Are Catholics in the Pews Like Pew’s ‘Catholic Voters’?
Everyone agrees that the “Catholic vote” is important: it was 24 percent of votes cast in recent presidential elections and presumably determined the winners of key states. Candidates court it and pundits analyze it. But no one seems to know what (or who) it actually is.
Or even if it exists. MSNBC.com labelled the “Catholic vote” a myth after Gallup found 90 percent of Catholics split evenly between Obama and Romney. But other media, viewing a tilt toward Romney from Pew research, considered the “undecided” 10 percent, and predicted that one way or another Catholics will determine the 2012 presidency.
Then, the U.S. bishops issued a statement opposing Obamacare’s mandate that employers cover birth control. Their statement decrying an infringement upon religious freedom is distributed at Sunday Masses throughout America, and it’s interpreted as implying that Obama must go. So columnists like Michael Novak predict that (his fellow) Catholics will swing the election to Romney.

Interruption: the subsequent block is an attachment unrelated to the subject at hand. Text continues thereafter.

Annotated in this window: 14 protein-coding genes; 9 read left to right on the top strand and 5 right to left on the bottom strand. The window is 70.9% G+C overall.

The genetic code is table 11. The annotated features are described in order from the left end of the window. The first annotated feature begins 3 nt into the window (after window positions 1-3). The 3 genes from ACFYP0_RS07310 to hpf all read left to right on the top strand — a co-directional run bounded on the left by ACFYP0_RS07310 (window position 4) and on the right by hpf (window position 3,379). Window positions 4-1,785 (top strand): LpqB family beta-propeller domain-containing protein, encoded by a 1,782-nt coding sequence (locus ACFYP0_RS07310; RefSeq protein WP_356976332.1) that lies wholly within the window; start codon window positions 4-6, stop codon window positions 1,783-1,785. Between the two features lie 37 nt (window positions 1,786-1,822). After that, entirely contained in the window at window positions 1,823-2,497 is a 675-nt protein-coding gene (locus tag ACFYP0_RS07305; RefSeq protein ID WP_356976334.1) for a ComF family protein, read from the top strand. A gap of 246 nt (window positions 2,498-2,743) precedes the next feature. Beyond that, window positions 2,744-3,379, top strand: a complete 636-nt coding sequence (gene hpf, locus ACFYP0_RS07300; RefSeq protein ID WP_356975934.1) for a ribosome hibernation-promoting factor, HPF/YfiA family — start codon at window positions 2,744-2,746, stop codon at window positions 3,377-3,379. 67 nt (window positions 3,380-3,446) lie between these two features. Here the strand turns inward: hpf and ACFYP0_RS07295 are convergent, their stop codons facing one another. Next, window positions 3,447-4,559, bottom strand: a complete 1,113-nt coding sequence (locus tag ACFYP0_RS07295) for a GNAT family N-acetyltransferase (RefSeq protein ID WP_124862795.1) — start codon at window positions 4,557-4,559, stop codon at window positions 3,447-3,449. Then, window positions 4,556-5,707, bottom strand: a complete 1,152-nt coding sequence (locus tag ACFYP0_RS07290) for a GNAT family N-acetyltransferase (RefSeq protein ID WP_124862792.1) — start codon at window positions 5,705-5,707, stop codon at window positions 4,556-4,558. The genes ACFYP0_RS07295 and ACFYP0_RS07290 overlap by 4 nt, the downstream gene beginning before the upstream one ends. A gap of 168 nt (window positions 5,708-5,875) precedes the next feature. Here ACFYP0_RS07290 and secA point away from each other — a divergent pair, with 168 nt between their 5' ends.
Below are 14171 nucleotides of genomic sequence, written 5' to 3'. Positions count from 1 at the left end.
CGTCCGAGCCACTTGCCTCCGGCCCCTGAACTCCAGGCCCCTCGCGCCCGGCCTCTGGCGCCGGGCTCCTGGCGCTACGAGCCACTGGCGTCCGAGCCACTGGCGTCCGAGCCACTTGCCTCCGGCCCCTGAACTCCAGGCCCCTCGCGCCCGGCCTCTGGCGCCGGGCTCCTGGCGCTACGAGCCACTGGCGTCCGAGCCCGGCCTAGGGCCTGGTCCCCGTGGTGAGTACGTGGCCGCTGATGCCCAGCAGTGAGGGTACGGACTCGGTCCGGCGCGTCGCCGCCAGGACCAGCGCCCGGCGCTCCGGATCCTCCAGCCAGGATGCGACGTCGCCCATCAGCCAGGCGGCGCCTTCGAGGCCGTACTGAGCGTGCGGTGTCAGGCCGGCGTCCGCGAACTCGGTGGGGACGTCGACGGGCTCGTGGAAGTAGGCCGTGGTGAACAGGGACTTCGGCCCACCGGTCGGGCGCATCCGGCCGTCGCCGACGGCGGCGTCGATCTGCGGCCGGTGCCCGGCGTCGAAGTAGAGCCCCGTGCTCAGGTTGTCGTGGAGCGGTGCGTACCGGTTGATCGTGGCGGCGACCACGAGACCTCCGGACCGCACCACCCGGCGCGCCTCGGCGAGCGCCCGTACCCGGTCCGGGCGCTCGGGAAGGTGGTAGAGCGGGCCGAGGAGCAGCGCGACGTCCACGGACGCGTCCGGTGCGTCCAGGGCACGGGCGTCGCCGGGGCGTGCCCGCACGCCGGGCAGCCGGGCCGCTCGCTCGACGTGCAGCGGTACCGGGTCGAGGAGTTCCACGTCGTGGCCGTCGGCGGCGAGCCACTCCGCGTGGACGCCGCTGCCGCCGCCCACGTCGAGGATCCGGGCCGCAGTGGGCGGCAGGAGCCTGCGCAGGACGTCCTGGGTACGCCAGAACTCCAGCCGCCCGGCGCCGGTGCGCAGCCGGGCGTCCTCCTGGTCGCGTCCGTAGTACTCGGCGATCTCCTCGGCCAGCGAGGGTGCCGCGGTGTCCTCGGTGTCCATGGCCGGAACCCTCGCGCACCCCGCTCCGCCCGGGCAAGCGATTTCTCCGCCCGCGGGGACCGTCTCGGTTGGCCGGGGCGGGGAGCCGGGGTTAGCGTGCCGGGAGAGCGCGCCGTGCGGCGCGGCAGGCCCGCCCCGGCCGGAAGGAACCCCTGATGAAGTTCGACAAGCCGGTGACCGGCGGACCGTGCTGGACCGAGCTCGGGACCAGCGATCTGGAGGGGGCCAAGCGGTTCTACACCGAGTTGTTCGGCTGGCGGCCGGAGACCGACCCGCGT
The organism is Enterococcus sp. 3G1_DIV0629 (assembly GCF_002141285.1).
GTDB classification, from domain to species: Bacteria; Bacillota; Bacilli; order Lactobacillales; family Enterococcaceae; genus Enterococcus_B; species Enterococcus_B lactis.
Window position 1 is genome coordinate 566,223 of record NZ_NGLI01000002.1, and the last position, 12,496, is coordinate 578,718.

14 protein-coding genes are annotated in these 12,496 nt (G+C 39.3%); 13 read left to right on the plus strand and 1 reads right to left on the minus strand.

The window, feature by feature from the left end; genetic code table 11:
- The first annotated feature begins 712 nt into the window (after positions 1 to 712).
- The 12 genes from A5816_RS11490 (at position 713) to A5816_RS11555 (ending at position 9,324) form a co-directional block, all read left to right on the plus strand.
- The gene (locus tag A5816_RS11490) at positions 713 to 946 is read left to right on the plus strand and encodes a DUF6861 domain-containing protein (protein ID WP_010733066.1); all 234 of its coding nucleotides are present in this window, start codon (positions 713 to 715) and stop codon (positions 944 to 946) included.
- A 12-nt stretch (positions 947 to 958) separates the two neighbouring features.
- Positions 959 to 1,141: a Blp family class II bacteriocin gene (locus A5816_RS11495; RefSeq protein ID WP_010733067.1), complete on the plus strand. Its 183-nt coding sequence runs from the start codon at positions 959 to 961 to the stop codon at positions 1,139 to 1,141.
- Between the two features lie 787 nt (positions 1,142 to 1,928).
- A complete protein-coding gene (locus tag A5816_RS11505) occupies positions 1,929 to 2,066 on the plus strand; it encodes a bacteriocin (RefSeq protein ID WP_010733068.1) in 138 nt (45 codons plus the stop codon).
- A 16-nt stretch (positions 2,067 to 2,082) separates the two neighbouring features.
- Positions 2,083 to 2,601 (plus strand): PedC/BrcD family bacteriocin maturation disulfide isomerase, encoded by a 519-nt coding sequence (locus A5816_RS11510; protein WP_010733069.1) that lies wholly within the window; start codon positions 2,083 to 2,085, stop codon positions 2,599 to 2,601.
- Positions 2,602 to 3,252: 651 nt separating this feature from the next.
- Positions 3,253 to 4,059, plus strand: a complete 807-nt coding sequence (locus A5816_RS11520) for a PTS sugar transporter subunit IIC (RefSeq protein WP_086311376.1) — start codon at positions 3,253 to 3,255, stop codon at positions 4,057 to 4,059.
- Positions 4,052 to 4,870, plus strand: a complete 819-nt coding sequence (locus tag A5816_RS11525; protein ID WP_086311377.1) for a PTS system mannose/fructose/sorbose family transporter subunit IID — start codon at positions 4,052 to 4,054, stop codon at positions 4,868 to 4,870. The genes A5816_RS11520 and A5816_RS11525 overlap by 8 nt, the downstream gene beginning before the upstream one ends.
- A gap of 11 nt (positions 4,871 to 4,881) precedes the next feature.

That forecast overlooks the elephant in the right-to-living room: Catholics use contraception. Many Catholics feel that wrapping religious freedom around birth control is akin to wrapping abolishment of the death penalty around mass murderer James Holmes. Neither “right to life” case is likely to evoke the sympathy of that large “undecided” segment.
Catholics who see this brouhaha as less about religious freedom than about birth control know that ship sailed a half century ago. You don’t need polls to determine how observant Catholics view birth control: the evidence is visible in the pews.
When the pill was introduced in the early 1960s, parishes had large families (like the Romneys, actually); even 10-kid families were common. Catholic women saw their decision about the pill as a moral one. Their choice to take it was made in what the Catechism refers to as “the internal forum” — consulting their own conscience and allowing it supremacy. Parish families evolved to the same size as other American families. Even our priests get it: we haven’t heard a homily advocating the church’s ban on birth control for decades. [more]